270 Greek Votive Offerings.
Blumner's Leben it. Sitten d. Griecheyi. Again, classifica- tion according to description, e.g. the grouping together of all votive pigs or palm trees, or what-not. is of value to the artist, but only incidentally to the archaeologist : Thiersch's book on " Tyrrhem'sche" Amphoren, for instance, which collects examples of cocks and lions and palmettes from a certain class of black-figured pottery, is strictly speaking an essay in ancient art. What the historian of religion really wants to know is the inner working of men's minds, the original intention of this or that ritual practice, and its gradual growth or decay. Thus Dr. Rouse would " trace, if possible, the motives of the dedicator, and the meaning which the act had for him " (p. i). But if, in attacking a new subject, we attempt to do this straight away, we at once fall into all manner of assumptions and preconceived notions, which merely frustrate our purpose. In the cir- cumstances the only course open is to collect our materials according to some system of grouping intelligible and, if it may be, useful in itself ; then, when we have formed our collection and considered it in detail, we can frame our generalisations on a sound basis. But this is precisely what Dr. Rouse has done. His readers, therefore, casual or otherwise, have no right to grumble.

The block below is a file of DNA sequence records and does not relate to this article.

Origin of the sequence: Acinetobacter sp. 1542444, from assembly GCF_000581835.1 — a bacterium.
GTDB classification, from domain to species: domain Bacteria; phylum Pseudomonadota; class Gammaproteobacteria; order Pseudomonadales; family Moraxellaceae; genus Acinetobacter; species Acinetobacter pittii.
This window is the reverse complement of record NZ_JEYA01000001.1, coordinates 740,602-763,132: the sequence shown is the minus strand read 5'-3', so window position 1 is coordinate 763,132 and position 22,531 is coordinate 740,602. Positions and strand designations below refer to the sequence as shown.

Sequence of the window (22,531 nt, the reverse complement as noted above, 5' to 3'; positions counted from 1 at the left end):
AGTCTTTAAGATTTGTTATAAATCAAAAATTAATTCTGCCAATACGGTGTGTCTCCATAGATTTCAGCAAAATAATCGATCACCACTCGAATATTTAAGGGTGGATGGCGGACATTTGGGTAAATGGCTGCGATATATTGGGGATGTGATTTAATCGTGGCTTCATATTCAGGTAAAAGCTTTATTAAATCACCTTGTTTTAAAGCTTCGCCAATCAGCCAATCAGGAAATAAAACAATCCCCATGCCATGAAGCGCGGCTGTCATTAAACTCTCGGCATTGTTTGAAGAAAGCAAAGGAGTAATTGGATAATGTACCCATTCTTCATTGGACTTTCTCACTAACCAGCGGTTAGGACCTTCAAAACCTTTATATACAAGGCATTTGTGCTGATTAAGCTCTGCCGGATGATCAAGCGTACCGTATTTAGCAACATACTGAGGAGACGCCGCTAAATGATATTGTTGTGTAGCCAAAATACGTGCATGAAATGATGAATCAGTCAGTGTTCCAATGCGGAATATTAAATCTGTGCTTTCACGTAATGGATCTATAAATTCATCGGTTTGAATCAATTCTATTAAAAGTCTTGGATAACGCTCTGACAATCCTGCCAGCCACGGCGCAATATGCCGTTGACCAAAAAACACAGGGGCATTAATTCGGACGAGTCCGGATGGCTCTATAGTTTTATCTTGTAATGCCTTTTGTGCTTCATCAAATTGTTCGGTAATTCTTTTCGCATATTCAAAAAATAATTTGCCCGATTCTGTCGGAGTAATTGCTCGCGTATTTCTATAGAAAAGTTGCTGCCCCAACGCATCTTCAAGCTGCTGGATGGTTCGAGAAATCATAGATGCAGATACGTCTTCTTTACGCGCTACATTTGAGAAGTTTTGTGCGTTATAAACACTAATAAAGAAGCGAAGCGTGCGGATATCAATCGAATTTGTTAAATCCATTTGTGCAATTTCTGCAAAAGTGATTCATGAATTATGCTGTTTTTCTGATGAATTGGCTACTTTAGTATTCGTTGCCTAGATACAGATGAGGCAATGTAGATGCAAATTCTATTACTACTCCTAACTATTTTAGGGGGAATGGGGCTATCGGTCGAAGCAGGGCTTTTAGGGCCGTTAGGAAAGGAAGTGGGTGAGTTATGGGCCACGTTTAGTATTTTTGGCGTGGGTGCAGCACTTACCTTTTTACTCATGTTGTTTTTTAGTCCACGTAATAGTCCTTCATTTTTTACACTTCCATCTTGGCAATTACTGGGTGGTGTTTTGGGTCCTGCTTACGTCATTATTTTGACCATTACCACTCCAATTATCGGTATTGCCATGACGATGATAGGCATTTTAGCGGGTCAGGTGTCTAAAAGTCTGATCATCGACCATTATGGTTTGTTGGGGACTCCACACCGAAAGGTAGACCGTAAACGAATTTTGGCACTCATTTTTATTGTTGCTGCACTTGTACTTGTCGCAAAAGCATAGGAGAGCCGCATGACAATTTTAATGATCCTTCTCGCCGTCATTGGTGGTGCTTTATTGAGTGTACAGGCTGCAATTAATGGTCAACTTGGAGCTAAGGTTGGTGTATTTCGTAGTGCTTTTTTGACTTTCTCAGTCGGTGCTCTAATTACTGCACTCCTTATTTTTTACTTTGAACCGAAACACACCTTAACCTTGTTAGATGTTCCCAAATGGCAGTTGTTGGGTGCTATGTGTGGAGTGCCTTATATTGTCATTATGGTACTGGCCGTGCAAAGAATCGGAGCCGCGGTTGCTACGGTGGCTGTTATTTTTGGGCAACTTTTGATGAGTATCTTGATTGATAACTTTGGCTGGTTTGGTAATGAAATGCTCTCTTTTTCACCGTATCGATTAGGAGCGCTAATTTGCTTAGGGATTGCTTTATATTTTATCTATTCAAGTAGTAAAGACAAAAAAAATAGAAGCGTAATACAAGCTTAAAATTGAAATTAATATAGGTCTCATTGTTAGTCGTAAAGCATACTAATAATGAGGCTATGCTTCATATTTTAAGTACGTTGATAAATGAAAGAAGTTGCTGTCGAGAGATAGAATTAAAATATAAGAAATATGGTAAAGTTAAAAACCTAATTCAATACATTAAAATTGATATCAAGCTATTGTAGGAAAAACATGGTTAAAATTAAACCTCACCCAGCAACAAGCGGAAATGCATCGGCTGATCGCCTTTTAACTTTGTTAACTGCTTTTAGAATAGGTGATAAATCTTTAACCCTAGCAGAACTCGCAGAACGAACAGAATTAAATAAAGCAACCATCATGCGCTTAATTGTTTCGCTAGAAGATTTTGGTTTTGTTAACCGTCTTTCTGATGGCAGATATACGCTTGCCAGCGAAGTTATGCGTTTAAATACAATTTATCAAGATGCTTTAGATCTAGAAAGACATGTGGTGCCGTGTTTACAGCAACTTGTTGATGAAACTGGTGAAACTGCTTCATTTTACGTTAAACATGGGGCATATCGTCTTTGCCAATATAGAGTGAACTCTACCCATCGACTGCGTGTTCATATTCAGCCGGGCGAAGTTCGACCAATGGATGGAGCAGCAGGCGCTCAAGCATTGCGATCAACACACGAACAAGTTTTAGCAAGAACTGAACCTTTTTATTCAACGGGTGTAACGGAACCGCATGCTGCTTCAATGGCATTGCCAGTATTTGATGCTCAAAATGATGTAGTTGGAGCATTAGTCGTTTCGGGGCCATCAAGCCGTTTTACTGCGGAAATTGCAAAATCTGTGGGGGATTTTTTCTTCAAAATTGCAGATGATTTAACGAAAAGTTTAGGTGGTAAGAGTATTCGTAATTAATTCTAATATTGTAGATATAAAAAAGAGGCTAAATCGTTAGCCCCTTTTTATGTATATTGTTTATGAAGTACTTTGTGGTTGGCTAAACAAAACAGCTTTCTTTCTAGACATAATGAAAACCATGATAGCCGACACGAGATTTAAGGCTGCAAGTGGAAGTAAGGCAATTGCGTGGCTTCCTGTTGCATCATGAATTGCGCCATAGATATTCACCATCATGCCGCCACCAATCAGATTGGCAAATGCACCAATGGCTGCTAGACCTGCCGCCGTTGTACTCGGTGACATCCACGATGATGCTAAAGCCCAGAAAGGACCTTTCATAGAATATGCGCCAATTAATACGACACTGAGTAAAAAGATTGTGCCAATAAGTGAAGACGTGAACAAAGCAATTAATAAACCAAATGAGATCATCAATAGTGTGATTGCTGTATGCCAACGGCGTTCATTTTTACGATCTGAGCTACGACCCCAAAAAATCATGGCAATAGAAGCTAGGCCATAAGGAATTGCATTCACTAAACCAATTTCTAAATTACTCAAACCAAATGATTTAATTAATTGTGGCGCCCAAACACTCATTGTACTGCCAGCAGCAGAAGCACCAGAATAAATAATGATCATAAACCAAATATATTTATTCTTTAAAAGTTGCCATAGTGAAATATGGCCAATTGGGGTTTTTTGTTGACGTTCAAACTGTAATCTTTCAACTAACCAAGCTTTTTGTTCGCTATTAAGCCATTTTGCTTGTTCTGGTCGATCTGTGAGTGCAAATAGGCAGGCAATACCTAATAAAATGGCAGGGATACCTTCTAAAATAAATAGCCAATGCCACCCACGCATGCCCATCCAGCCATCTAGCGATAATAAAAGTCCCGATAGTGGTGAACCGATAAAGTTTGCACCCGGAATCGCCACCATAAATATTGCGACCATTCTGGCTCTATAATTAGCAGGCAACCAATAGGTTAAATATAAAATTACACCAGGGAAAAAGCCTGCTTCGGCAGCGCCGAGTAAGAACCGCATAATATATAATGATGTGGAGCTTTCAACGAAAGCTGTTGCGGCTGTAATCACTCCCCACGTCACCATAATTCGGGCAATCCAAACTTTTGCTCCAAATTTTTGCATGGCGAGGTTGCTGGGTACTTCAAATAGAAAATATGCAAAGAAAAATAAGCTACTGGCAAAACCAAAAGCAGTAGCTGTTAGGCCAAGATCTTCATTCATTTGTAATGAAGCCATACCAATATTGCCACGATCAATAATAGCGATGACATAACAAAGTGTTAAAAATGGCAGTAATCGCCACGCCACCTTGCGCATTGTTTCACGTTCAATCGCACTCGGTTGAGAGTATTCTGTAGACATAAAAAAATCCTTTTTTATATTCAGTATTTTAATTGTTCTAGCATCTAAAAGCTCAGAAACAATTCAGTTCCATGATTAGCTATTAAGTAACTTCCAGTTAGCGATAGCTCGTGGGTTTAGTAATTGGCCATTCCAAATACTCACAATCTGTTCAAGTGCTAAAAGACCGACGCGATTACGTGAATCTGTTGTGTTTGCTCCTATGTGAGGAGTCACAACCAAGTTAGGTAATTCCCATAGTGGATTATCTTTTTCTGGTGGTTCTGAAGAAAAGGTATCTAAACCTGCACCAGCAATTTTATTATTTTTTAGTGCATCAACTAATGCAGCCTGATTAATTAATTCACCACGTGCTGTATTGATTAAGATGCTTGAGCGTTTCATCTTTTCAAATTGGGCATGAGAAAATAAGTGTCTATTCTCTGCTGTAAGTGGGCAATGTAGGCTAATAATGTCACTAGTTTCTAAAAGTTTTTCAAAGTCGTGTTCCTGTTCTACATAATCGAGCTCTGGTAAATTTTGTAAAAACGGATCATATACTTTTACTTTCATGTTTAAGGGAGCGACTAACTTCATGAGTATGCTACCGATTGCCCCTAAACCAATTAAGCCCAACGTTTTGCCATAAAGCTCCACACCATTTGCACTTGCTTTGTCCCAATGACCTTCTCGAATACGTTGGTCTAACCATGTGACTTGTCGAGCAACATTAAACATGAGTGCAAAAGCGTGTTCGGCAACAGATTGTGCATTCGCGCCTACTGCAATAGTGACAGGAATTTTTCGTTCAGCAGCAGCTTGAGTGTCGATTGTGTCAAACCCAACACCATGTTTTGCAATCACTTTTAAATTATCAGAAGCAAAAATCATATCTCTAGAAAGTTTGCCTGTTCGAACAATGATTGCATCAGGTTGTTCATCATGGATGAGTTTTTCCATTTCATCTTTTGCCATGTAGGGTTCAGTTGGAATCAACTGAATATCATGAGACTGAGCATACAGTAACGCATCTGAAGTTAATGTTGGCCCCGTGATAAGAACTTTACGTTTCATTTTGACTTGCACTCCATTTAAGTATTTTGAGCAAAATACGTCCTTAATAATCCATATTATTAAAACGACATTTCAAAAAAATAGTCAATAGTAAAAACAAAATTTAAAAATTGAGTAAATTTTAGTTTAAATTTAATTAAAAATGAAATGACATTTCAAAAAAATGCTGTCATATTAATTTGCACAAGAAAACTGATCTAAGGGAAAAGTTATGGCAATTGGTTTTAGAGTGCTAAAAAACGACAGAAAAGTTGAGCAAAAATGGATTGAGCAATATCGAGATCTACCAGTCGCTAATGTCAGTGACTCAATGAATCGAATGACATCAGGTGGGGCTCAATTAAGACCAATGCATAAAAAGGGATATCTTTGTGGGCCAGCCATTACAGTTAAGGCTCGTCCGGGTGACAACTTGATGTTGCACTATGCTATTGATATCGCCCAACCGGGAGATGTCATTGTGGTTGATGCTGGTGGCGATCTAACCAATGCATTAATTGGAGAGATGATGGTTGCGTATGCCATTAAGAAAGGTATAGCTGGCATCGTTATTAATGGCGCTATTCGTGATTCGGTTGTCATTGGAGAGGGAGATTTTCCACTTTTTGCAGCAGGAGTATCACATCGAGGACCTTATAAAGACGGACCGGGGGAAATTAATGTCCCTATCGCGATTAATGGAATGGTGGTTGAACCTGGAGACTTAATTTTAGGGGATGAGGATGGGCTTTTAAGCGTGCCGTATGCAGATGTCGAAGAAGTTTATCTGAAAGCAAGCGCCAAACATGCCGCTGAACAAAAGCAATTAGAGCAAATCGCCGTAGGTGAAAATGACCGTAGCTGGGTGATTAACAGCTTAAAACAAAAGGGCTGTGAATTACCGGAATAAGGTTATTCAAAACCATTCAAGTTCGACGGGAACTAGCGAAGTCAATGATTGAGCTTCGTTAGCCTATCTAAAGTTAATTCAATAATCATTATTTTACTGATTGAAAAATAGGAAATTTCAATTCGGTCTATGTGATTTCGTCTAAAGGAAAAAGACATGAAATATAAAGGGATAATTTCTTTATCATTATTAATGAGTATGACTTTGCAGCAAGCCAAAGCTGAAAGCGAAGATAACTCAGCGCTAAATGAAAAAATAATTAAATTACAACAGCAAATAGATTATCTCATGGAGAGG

At least^ they have no right to grumble on that score. But I think that they have on another. Dr. Rouse makes little or no use of certain great principles, which, being of world-wide validity, go far to explain the whole series of Greek votive offerings.
One of these principles is that men can literally "magnify" their god. They can make a larger and more imposing statue of him, thereby bringing him more honour and at the same time increasing his power to bless. It is significant that the Greek av^to, " I increase " or " enlarge," like the Latin augeo, was often used as a synonym of " I honour." The precinct at Delos is still strewn with fragments of the gigantic statue of Apollo, which the Naxians set up. Zeus